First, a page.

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March 28, 1965 - Image 10

Resource type:
Text
Publication:
The Michigan Daily, 1965-03-28

Disclaimer: Computer generated plain text may have errors. Read more about this.

l

PAGE SIX THE MICAiICArNDIirV

oTm"MAtr ad Art Alm^lrv vfflfw

to

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I

SUNDAY. 28 31ARCH 1965

,
1

. ... "

ROBINSON SPARKS WIN:

Buntin Scores 16
As East Falls, 87-74 t

Another Mark for Canamare

',

By STEVE GALL

Amidst the roar of the crowd

and the congratulations of fellow
Even your own records are made competitors, you are thrilled. You
be broken seems to be the motto have just become the finest pole
Michigan pole vaulter George vaulter in the history of the Uni-

has not raised anybody's eyebrows Track Coach Don Canham invited
until this season. In fact, up until him to visit Ann Arbor. Canham
this semester he could not improve sold him on the school and pole
his New York State Schoolboy vaulting in the Big Ten.
record of 13'6" only six inches. Currently Canamare is majoring

You're not babying your eyes when you wear the best sun glasses
you can buy ... you're protecting the only pair you have from harsh
glare and eye fatigue. Fashion modeled Ray Ban Sun Glasses by
Bausch & Lomb come in over 70 styles and colors. Every pair has
ground-and-polished optical lenses to keep your eyes fresh and
alive. Come in today and try on a pair-you won't settle for less.

By The Associated Press
LEXINGTON - Michigan's All-
America center Bill Buntin dump-
ed in 16 points for the East squad
yesterday in the annual East-
West All Star basketball game but
it wasn't enough, as the West won
by a score of 87-74.
Wyoming guard Flynn Robinson
came off the bench to score eight
buckets and four charity tosses
to spark the West's second half
rally that put them out in front
to stay.
The East jumped to a 40-35
halftime lead behind Buntin and
North Carolina's Billy Cunning-
ham, and built a 56-45 margin the
first six minutes of the second
period.

back to back goals to ice the game3
with three minutes remaining.
Goodrich and Robinson led all
scorers with 20 points each. Good-
rich was named the game's most
valuable player. Cunningham, who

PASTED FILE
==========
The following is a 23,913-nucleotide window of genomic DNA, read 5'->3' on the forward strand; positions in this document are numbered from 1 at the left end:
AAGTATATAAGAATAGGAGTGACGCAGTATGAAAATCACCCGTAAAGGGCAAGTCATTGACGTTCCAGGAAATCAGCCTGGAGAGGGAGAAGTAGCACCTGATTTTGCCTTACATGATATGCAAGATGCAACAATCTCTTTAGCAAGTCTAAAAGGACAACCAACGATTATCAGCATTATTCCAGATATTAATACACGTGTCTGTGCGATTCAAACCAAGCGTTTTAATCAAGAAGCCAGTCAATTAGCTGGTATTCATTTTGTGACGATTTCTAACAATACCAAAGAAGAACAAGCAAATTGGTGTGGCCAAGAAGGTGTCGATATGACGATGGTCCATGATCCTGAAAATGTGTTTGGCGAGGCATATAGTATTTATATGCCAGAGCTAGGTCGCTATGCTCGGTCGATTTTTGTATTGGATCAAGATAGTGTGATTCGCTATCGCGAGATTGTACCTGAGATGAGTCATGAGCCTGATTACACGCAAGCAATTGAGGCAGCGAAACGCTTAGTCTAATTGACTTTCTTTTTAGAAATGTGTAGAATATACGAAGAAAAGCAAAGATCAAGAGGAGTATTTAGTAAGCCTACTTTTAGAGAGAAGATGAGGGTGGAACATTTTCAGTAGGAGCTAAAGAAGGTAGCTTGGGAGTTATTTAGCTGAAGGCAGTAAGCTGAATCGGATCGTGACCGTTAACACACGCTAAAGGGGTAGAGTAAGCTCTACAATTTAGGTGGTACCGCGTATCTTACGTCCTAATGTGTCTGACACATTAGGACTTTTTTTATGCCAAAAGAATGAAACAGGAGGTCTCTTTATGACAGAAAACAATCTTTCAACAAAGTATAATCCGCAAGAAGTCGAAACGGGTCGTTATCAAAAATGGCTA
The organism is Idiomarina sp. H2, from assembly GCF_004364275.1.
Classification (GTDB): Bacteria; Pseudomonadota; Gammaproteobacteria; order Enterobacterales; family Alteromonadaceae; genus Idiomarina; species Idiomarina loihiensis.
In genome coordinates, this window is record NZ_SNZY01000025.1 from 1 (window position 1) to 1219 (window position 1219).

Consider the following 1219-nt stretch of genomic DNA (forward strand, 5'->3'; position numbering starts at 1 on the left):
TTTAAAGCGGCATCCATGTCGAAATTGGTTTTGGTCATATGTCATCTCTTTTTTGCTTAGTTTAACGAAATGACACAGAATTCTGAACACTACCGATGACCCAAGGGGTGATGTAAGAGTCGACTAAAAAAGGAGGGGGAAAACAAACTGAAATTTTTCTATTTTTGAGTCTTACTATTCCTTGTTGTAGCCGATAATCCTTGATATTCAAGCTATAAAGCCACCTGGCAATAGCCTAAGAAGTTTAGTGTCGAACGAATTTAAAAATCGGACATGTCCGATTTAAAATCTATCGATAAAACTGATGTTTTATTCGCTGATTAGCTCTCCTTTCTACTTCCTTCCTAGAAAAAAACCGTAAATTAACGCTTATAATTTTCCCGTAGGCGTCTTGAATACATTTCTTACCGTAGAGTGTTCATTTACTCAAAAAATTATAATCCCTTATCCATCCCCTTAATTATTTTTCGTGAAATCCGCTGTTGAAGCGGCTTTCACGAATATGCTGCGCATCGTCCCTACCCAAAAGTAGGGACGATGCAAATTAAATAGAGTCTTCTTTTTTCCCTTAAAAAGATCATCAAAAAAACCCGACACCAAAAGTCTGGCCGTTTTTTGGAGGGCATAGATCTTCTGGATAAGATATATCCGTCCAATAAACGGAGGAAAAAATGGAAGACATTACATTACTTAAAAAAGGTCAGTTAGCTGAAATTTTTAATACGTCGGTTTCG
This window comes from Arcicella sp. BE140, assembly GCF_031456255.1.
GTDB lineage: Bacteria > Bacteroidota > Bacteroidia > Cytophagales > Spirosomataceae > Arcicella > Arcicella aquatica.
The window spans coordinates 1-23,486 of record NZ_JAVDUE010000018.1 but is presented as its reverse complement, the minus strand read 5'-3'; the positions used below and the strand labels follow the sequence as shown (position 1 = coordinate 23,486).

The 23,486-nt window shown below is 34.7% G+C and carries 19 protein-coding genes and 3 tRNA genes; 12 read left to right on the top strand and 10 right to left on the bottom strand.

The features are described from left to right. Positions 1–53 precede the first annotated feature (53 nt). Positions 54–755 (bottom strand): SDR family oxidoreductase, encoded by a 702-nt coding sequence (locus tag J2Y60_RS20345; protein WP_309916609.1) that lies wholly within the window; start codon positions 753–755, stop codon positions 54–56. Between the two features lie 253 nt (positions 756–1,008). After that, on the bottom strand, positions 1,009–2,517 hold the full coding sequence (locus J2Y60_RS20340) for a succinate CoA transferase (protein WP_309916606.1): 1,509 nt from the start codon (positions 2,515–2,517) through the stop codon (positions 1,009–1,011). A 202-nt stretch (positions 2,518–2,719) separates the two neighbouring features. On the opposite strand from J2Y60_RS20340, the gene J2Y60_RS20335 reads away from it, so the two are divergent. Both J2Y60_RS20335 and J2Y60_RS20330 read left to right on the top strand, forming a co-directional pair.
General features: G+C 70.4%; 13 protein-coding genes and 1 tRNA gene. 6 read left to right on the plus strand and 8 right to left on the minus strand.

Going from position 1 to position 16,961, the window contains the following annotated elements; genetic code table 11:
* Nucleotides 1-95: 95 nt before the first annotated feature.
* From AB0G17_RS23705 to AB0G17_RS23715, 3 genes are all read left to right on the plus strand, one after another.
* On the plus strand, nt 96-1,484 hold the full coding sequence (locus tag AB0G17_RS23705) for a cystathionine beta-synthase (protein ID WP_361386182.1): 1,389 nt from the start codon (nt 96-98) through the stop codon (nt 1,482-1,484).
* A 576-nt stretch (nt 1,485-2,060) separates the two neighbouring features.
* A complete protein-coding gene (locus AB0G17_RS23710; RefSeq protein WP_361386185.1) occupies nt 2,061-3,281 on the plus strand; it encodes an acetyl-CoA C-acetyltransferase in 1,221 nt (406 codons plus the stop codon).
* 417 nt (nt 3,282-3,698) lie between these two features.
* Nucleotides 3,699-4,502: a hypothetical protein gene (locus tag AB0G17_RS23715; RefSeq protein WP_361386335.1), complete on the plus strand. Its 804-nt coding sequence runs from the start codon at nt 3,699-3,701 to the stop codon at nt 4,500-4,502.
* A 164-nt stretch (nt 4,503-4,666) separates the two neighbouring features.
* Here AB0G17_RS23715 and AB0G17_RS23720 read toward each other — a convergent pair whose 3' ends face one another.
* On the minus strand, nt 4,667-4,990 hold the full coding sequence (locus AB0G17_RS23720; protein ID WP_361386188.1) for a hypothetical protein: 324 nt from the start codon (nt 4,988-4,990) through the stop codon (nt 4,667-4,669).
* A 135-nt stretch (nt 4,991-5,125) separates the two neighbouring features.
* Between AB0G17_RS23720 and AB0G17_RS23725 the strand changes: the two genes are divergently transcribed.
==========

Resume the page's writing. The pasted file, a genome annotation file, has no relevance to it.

won the sportsmanship trophy,
led the East with 19. Dave Stall-
worth of Wichita was second high
with 15.
The game developed exactly as
West Coach Doggie Julian of,
Dartmouth and East Coach Joe;
Lapchick of St. John's had pre-
dicted.
"The East has the size," Julian
had said, "but I think our back-
court will compensate for that."
Defense Too
Goodrich and Robinson alsoI
manhandled the East on defense
as Cunningham and Evansville's
JerrySloan were playing guard
for the first time in a college
game.mc
The West outshot the East fromc
the field, 43.8 per cent to 38.1.

Canamare.j
Yesterday he shattered thej
Western Michigan and Michigan
varsity records with a leap of
15'4%' in the Western Michigan
meet held at Kalamazoo.
Canamare's assault on pole
vaulting records began two weeks
ago at Cobo Hall in Detroit. The
air crackles with tension. Ten
thousand people settle their eyes
on you. You take a deep breath,
and begin running down the
wooden runway. Gathering speed
- pounding your legs into the
boards, then finally, whipping the
long fiberglass pole into place and
lunging backward, pulling with all
your might-back, back-until the
whip-like action shoots you high-
er and higher.
Soaring Upward
Now you are soaring into space,
twisting, reaching,rand turning-
with a lastnthrust of power you
clear a metal bar and start
downward towards a form rubber
loading. You've made it!

versity of Michigan.
Your feat of clearing 15'4" has
put you into the third spot in the
NCAA Indoor Track and Field
Championships as well as given
you the indoor varsity record by
nearly half a foot.

BAUSCH & LOMB
SUN G

What has given Canamare this
sudden momentum? "The feel of
the fiberglass pole and some con-
fidence," he modestly admits.
It all started with a suggestion
f r o m his former teammate,
George Wade, also a pole vaulter

S LASSE,

S

* e Qurryin
Cosmetic Dept. - 320 S. State

Robinson In
Then Robinson replaced Oregon
State's Jim Jarvis and the West
1C" began to move. Robinson and All-
America Gail Goodrich of UCLA
carried most of the load as the
West rolled up 17 straight points'.
Goodrich and Robinon also hit

You are George Canamare, jun- with a 14'4" to his credit. Wade
for from Cedarhurst, Long Island. advised him to switch to a pole
Canaare as een usang tested for a 160 pound man in-
Canamare has been jumping
competitively for three years but stead of the heavier 170 pound
test pole he was using.
Better Flex
"I got better flexibility with this
lighter pole," he recalls. Then, last
month, within four days, against
Penn State and Notre Dame, he
jumped 14'6" and 14'7," respec-
tively.
Two weeks later at the confer-
ence championships, using the
fiber spring to its full capacity, he
lunged 14'8." Despite his surprise
. performance, Canamare o n 1 y
c-placed a heartbreaking fifth.
But the following weekend be-
longed to him. On that Friday
night he cleared 14'10" in Conven-
tion Arena to qualify for the
NCAA finals. "I was so happy to
make the finals. I thought at least
15'4" would qualify," he remem-
::> b e r s .
Then, on his first try, home-
crowd favorite George soared over
15'4," good enough for a third
place in the NCAA and a stunning
varsity record.
Underathehtuelage of his high
school coach Irv Mondschein,
a decathalon star himself, George
worked hard and became New
York state champion his senior
year.
GEORGE CANAMARE During that summer, Head

HOMECOMING '65
CENTRAL COMMITTEE

in physical education and minor-
ing in geography with some future
interest in teaching. His father is
director of the Police Boys Club in
Cedarhurst, which has given him
additional interest in children.
Pole A-OK
On the controversy of the fiber-
glass pole, Canamare strongly
favors its use. "It's all right if
everyone uses it - don't asphalt